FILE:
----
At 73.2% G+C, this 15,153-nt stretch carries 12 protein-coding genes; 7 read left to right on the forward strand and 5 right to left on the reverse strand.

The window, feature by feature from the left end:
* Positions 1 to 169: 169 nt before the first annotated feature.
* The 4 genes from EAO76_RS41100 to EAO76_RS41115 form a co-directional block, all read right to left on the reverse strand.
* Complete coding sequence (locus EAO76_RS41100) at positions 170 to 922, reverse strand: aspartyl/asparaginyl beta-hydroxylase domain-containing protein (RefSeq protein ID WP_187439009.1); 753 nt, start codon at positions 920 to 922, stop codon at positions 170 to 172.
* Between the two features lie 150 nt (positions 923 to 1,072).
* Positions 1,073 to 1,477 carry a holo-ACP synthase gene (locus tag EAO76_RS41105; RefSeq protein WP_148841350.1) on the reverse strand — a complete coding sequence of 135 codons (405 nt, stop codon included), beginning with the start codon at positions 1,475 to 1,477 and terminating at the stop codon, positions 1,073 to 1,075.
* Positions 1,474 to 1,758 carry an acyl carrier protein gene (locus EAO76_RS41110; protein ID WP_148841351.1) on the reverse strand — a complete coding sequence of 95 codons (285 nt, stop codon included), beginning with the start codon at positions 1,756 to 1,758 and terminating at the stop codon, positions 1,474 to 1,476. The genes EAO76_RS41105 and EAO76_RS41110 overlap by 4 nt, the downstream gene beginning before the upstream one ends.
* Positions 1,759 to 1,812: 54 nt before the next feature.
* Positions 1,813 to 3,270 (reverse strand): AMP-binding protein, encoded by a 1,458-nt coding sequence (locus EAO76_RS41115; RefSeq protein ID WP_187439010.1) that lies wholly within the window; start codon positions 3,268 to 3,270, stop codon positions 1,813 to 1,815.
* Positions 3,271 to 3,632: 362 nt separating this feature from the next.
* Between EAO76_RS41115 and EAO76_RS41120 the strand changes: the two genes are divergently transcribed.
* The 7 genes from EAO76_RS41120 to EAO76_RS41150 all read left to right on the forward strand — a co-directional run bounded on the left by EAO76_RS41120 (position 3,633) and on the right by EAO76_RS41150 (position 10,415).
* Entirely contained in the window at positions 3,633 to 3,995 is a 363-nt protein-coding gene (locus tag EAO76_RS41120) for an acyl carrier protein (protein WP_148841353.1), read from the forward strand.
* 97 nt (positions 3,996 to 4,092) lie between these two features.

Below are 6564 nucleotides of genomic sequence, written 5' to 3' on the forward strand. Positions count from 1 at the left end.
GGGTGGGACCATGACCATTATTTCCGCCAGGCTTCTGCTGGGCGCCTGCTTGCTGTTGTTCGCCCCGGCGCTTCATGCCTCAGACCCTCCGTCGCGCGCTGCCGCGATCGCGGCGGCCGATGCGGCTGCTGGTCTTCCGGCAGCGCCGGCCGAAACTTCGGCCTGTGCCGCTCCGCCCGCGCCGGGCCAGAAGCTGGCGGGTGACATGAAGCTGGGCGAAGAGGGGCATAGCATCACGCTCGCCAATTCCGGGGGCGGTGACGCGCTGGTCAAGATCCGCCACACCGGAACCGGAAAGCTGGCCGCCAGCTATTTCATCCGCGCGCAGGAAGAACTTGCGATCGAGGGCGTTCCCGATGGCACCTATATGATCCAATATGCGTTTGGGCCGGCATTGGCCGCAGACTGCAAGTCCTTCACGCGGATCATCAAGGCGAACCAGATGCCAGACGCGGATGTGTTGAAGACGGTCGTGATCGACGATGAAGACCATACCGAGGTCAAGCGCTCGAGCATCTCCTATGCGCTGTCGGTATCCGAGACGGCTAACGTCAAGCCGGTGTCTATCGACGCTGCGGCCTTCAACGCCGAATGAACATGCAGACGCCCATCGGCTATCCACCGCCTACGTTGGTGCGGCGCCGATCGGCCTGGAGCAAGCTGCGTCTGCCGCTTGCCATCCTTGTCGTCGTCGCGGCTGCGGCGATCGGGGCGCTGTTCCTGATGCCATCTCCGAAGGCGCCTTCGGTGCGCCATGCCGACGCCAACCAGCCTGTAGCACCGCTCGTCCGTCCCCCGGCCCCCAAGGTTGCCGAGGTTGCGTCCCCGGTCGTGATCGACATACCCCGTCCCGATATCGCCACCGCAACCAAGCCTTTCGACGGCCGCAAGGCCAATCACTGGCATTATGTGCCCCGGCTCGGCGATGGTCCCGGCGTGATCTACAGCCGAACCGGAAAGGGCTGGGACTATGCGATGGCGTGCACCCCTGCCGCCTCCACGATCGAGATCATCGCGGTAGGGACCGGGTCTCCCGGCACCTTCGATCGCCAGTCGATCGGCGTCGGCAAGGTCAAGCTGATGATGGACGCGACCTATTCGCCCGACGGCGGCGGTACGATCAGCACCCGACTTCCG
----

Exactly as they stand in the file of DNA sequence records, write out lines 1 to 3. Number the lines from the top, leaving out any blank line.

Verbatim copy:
At 73.2% G+C, this 15,153-nt stretch carries 12 protein-coding genes; 7 read left to right on the forward strand and 5 right to left on the reverse strand.

The window, feature by feature from the left end:
* Positions 1 to 169: 169 nt before the first annotated feature.